• Kaltiainen, Hanna; Liljeström, Mia; Helle, Liisa; Salo, Anne; Hietanen, Marja; Renvall, Hanna; Forss, Nina (2019)
    Despite the high prevalence of mild traumatic brain injury (mTBI), current diagnostic tools to objectively assess cognitive complaints after mTBI continue to be inadequate. Our aim was to identify neuronal correlates for cognitive difficulties in mTBI patients by evaluating the possible alterations in oscillatory brain activity during a behavioral task known to be sensitive to cognitive impairment after mTBI. We compared oscillatory brain activity during rest and cognitive tasks (Paced Auditory Serial Addition Test [PASAT] and a vigilance test [VT]) with magnetoencephalography between 25 mTBI patients and 20 healthy controls. Whereas VT induced no significant differences compared with resting state in either group, patients exhibited stronger attenuation of 8- to 14-Hz oscillatory activity during PASAT than healthy controls in the left parietotemporal cortex (p
  • CENTER TBI Study Pa; Mikolic, Ana; Polinder, Suzanne; Steyerberg, Ewout W.; van Klaveren, David; Palotie, Aarno; Piippo-Karjalainen, Anna; Pirinen, Matti; Raj, Rahul; Ripatti, Samuli (2021)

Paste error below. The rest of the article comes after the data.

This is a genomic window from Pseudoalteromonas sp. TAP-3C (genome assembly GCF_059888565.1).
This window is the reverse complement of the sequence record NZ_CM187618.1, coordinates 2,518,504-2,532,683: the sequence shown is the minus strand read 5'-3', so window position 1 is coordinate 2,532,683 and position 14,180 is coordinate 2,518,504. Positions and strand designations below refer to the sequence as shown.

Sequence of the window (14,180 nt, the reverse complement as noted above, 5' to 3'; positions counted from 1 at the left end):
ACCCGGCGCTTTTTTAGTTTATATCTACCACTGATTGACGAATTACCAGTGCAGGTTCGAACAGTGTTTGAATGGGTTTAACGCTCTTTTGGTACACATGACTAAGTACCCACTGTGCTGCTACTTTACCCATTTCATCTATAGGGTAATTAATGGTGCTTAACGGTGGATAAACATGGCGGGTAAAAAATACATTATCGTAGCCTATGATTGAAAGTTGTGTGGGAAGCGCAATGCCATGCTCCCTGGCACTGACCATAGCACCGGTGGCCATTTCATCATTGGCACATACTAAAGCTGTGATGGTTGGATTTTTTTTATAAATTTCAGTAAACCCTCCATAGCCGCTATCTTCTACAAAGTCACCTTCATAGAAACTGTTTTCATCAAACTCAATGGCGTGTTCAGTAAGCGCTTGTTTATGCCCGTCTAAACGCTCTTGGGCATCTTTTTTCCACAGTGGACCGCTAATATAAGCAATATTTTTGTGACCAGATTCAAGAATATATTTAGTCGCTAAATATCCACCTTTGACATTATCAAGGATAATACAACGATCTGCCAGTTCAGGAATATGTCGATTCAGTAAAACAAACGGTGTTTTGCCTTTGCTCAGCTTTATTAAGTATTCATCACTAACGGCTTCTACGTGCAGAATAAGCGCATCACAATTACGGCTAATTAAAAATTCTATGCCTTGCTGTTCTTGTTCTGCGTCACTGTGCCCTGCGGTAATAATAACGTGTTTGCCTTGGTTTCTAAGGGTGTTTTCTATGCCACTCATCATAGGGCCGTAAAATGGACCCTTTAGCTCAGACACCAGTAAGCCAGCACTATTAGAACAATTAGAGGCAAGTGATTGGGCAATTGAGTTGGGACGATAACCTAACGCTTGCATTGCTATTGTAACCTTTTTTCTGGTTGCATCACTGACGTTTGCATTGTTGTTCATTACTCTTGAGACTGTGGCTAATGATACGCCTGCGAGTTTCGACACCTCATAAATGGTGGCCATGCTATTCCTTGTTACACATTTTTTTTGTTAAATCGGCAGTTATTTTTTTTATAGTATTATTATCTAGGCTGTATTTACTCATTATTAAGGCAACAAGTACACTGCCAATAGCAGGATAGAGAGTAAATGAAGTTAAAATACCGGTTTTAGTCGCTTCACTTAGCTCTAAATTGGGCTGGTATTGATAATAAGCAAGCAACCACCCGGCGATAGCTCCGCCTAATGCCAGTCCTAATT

The majority of traumatic brain injuries (TBIs) are categorized as mild, according to a baseline Glasgow Coma Scale (GCS) score of 13-15. Prognostic models that were developed to predict functional outcome and persistent post-concussive symptoms (PPCS) after mild TBI have rarely been externally validated. We aimed to externally validate models predicting 3-12-month Glasgow Outcome Scale Extended (GOSE) or PPCS in adults with mild TBI. We analyzed data from the Collaborative European NeuroTrauma Effectiveness Research in Traumatic Brain Injury (CENTER-TBI) project, which included 2862 adults with mild TBI, with 6-month GOSE available for 2374 and Rivermead Post-Concussion Symptoms Questionnaire (RPQ) results available for 1605 participants. Model performance was evaluated based on calibration (graphically and characterized by slope and intercept) and discrimination (C-index). We validated five published models for 6-month GOSE and three for 6-month PPCS scores. The models used different cutoffs for outcome and some included symptoms measured 2 weeks post-injury. Discriminative ability varied substantially (C-index between 0.58 and 0.79). The models developed in the Corticosteroid Randomisation After Significant Head Injury (CRASH) trial for prediction of GOSE